Last summer was a scramble for every high school football team, a short turnaround after the pandemic moved the 2020 fall season into spring 2021.
It was even tougher for the Morrison Mustangs, who hired new head coach Steve Snider in late May and had very little time to put together a summer workout plan before the 2021 fall season started in August.
This summer, Morrison is well ahead of where it was a year ago, and the coaches and players feel like they have a strong base to use as a springboard into 2022.
“Last year, I was hired right around Memorial Day, so right at probably the worst time you can come into a program, and we didn’t have a lot of time to get an offseason program really going and get the kids into it,” said Snider, who came to the Mustangs from Orangeville. “We had something, but I wasn’t here all year preaching it.
“Well, now we’ve got that. We’ve got a great offseason program, we’ve had great participation in the weight room, and the kids are excited about it; this is the most exciting time of the year. The kids are excited about camp, they’re in the weight room hard, we finished with a couple fun 7-on-7s, something nice and fun for them to do. So they’re excited, and that’s what most exciting to me.”
While Snider didn’t change much from Morrison’s traditional ground-and-pound offense, it still took up some time during summer workouts for the players to get to know him and his style of coaching.
That hasn’t been an issue this offseason, and the players are appreciative of the familiar relationship with their coach.
“It’s a lot nicer, because now that we’re kind of used to his coaching strategies, we can come to practice and work hard from the start, instead of going through the first part of adjusting to a new coach and having to go through the meeting process, finding out what he’s like,” senior captain Logan Baker said. “We’ve gotten comfortable with him, and it’s a whole lot nicer and it goes faster. We can put more of our attention on playing and getting better, push to our limits to get ready for the season.”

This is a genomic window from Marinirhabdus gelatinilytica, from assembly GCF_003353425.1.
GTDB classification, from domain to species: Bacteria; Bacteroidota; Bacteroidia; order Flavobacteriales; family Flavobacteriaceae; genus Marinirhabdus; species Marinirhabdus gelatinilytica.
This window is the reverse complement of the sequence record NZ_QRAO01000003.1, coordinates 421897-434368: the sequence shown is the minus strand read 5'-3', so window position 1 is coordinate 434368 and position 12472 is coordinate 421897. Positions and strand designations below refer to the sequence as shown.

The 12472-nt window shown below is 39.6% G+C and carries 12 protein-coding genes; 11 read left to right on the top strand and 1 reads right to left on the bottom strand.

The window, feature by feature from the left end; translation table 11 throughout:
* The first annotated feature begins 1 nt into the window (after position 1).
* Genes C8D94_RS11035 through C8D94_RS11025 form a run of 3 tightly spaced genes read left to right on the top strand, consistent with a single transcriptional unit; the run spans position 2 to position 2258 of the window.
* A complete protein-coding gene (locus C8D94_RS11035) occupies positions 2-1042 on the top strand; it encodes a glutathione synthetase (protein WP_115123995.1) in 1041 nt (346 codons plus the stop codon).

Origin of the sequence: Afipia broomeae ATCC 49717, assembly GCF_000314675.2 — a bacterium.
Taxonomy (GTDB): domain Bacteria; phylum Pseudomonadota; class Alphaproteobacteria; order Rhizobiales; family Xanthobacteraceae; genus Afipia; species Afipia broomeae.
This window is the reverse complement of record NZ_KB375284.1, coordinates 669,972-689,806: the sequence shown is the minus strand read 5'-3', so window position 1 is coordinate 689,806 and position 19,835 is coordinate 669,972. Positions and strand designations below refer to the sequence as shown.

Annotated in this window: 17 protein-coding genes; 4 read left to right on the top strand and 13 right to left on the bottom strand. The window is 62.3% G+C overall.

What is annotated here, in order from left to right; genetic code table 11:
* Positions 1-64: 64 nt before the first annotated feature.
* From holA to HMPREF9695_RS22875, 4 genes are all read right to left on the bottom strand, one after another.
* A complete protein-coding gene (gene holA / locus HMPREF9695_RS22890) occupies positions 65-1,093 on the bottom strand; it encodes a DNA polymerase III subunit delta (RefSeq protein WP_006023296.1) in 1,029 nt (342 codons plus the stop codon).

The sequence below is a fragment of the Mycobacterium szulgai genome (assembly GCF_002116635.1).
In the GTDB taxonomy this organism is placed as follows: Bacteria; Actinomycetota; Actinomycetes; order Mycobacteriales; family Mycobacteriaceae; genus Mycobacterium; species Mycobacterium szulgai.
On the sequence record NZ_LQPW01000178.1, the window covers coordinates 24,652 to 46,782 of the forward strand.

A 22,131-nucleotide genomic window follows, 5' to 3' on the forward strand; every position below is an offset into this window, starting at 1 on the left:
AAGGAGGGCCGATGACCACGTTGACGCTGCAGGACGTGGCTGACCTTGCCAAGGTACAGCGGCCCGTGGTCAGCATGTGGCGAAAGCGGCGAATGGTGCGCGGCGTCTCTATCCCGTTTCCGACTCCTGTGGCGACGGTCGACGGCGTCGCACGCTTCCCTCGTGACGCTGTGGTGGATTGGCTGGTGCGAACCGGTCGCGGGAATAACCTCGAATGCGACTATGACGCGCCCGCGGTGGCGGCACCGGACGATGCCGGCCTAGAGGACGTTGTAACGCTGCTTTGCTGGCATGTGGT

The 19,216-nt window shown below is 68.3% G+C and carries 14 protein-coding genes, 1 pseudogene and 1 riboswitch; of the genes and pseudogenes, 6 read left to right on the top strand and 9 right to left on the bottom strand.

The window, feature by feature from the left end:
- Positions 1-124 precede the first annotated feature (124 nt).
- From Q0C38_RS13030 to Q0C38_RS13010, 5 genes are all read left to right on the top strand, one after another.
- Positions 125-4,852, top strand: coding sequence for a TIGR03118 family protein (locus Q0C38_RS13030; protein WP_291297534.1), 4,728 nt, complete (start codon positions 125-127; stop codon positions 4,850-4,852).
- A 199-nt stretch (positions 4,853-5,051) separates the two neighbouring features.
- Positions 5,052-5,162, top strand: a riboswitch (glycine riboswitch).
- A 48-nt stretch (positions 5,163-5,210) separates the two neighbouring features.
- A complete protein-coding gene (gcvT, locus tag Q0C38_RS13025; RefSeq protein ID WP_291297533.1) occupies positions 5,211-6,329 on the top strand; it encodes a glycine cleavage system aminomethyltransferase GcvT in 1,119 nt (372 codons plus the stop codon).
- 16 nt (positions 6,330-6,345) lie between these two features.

It’s not just the relationship on the field throughout the summer workouts and camp that have helped the players adjust to Snider. The fact that they’ve had the chance to get to know him as a teacher and a person has also been a key factor in the relationship.
“Really, just the bond that we’ve got going throughout the weight room, the practice field, the classroom; he’s just been there for us, basically all offseason, and now he’s got us putting in work out here and in the weight room,” junior captain Carson Strating said. “It just makes a big difference when you’ve got him here year-round instead of right before the season.”
Another big piece of the puzzle this offseason was the return of experienced players and key positions.
Morrison graduated 15 seniors from last year’s roster of 40 players, and that includes running backs Alex Anderson and Thomas Dauphin, and wideouts Trey Strating and Andre McQueen.
But Carson Strating led the Mustangs in rushes (204), yards (846) and touchdowns (5) last season, and Baker also ran for 101 yards as a backup fullback. Quarterback Danny Mouw completed 53.5% of his passes as a junior last season for 548 yards and four TDs, and leading receiver Chase Newman (17 catches, 255 yards, TD) was a junior last year.
There’s also a hunger from some of the other returning players who served in less than a starring role who are eager to step up and prove themselves.
“We had a lot of younger guys last year who really stepped up big-time playing for us at the varsity level,” Carson Strating said. “Those seniors are gone, but that happens every year. They were good athletes and leaders and all that, but I think we’ve really just got a lot of young guys that are really going to stand out this year for us. A lot of the younger guys, I think, are really going to show what they can do.”
That desire by the younger players, coupled with a much more stable situation this offseason, means Morrison is looking to bounce back from a 2-7 record last fall. With wins in weeks 5 and 8 last year, the Mustangs are ready to build on some late-season success.
Snider, for one, is excited to see the progress in his second season.
“That situation [last summer] is nobody’s fault; you can’t blame the school, you can’t blame anybody. It was the spring COVID season, and because of that there was the late resignation, so what else do you do? Everybody did their best, and that’s all you can ask for,” Snider said. “But it’s nice having been here for a full year in the building, getting to know the athletes on a much, much better level before we get going, and have them all through the school year and all summer long doing our program, getting ready. That’s just exciting.”